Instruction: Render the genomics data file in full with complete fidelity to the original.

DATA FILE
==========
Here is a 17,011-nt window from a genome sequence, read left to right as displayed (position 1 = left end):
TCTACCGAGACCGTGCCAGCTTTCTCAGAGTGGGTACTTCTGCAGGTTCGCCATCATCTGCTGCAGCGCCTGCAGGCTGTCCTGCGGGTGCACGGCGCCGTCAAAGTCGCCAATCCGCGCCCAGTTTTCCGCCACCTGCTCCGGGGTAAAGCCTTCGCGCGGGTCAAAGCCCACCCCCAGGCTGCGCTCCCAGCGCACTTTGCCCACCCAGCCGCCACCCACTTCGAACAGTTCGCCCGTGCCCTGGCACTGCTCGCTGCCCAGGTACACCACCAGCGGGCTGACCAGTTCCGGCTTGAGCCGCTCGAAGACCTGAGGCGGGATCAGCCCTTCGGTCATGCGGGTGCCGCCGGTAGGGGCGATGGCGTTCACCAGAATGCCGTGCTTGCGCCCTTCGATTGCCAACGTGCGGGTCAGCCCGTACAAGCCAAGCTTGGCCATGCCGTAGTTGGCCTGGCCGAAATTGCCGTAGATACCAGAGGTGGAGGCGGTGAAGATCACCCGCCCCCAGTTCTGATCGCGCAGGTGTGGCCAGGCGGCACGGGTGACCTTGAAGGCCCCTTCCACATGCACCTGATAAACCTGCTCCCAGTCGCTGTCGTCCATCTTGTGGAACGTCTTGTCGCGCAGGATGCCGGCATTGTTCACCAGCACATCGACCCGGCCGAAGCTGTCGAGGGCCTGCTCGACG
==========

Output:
Here is a 17,011-nt window from a genome sequence, read left to right as displayed (position 1 = left end):
TCTACCGAGACCGTGCCAGCTTTCTCAGAGTGGGTACTTCTGCAGGTTCGCCATCATCTGCTGCAGCGCCTGCAGGCTGTCCTGCGGGTGCACGGCGCCGTCAAAGTCGCCAATCCGCGCCCAGTTTTCCGCCACCTGCTCCGGGGTAAAGCCTTCGCGCGGGTCAAAGCCCACCCCCAGGCTGCGCTCCCAGCGCACTTTGCCCACCCAGCCGCCACCCACTTCGAACAGTTCGCCCGTGCCCTGGCACTGCTCGCTGCCCAGGTACACCACCAGCGGGCTGACCAGTTCCGGCTTGAGCCGCTCGAAGACCTGAGGCGGGATCAGCCCTTCGGTCATGCGGGTGCCGCCGGTAGGGGCGATGGCGTTCACCAGAATGCCGTGCTTGCGCCCTTCGATTGCCAACGTGCGGGTCAGCCCGTACAAGCCAAGCTTGGCCATGCCGTAGTTGGCCTGGCCGAAATTGCCGTAGATACCAGAGGTGGAGGCGGTGAAGATCACCCGCCCCCAGTTCTGATCGCGCAGGTGTGGCCAGGCGGCACGGGTGACCTTGAAGGCCCCTTCCACATGCACCTGATAAACCTGCTCCCAGTCGCTGTCGTCCATCTTGTGGAACGTCTTGTCGCGCAGGATGCCGGCATTGTTCACCAGCACATCGACCCGGCCGAAGCTGTCGAGGGCCTGCTCGACG